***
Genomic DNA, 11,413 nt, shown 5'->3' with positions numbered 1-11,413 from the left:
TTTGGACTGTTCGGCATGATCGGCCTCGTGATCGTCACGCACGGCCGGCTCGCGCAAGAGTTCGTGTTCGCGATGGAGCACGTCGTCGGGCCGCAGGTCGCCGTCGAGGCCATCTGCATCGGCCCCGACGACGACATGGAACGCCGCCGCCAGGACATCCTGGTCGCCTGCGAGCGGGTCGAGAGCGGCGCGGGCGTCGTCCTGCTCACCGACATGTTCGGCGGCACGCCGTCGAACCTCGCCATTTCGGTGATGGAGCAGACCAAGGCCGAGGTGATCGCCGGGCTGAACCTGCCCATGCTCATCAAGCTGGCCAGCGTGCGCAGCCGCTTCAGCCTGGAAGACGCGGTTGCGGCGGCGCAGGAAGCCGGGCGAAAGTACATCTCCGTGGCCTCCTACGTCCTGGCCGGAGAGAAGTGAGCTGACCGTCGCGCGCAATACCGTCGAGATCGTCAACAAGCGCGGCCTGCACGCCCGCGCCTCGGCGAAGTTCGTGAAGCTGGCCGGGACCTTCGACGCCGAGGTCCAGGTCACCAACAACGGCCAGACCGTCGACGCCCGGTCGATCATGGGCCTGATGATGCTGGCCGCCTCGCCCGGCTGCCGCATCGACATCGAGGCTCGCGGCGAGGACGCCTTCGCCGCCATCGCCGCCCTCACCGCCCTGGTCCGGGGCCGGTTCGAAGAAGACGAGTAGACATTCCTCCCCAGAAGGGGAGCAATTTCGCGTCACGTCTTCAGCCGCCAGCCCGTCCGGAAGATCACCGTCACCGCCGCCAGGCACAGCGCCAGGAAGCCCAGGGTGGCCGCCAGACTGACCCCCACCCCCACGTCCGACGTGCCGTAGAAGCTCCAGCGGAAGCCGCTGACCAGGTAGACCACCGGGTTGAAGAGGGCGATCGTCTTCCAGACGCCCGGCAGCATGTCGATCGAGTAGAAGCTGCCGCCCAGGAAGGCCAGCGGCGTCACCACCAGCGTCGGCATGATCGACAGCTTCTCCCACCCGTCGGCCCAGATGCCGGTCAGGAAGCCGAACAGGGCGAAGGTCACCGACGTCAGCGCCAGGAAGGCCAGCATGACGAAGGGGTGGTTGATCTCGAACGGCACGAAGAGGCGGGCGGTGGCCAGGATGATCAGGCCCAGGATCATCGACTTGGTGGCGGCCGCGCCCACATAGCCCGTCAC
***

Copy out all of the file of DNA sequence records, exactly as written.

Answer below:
Genomic DNA, 11,413 nt, shown 5'->3' with positions numbered 1-11,413 from the left:
TTTGGACTGTTCGGCATGATCGGCCTCGTGATCGTCACGCACGGCCGGCTCGCGCAAGAGTTCGTGTTCGCGATGGAGCACGTCGTCGGGCCGCAGGTCGCCGTCGAGGCCATCTGCATCGGCCCCGACGACGACATGGAACGCCGCCGCCAGGACATCCTGGTCGCCTGCGAGCGGGTCGAGAGCGGCGCGGGCGTCGTCCTGCTCACCGACATGTTCGGCGGCACGCCGTCGAACCTCGCCATTTCGGTGATGGAGCAGACCAAGGCCGAGGTGATCGCCGGGCTGAACCTGCCCATGCTCATCAAGCTGGCCAGCGTGCGCAGCCGCTTCAGCCTGGAAGACGCGGTTGCGGCGGCGCAGGAAGCCGGGCGAAAGTACATCTCCGTGGCCTCCTACGTCCTGGCCGGAGAGAAGTGAGCTGACCGTCGCGCGCAATACCGTCGAGATCGTCAACAAGCGCGGCCTGCACGCCCGCGCCTCGGCGAAGTTCGTGAAGCTGGCCGGGACCTTCGACGCCGAGGTCCAGGTCACCAACAACGGCCAGACCGTCGACGCCCGGTCGATCATGGGCCTGATGATGCTGGCCGCCTCGCCCGGCTGCCGCATCGACATCGAGGCTCGCGGCGAGGACGCCTTCGCCGCCATCGCCGCCCTCACCGCCCTGGTCCGGGGCCGGTTCGAAGAAGACGAGTAGACATTCCTCCCCAGAAGGGGAGCAATTTCGCGTCACGTCTTCAGCCGCCAGCCCGTCCGGAAGATCACCGTCACCGCCGCCAGGCACAGCGCCAGGAAGCCCAGGGTGGCCGCCAGACTGACCCCCACCCCCACGTCCGACGTGCCGTAGAAGCTCCAGCGGAAGCCGCTGACCAGGTAGACCACCGGGTTGAAGAGGGCGATCGTCTTCCAGACGCCCGGCAGCATGTCGATCGAGTAGAAGCTGCCGCCCAGGAAGGCCAGCGGCGTCACCACCAGCGTCGGCATGATCGACAGCTTCTCCCACCCGTCGGCCCAGATGCCGGTCAGGAAGCCGAACAGGGCGAAGGTCACCGACGTCAGCGCCAGGAAGGCCAGCATGACGAAGGGGTGGTTGATCTCGAACGGCACGAAGAGGCGGGCGGTGGCCAGGATGATCAGGCCCAGGATCATCGACTTGGTGGCGGCCGCGCCCACATAGCCCGTCAC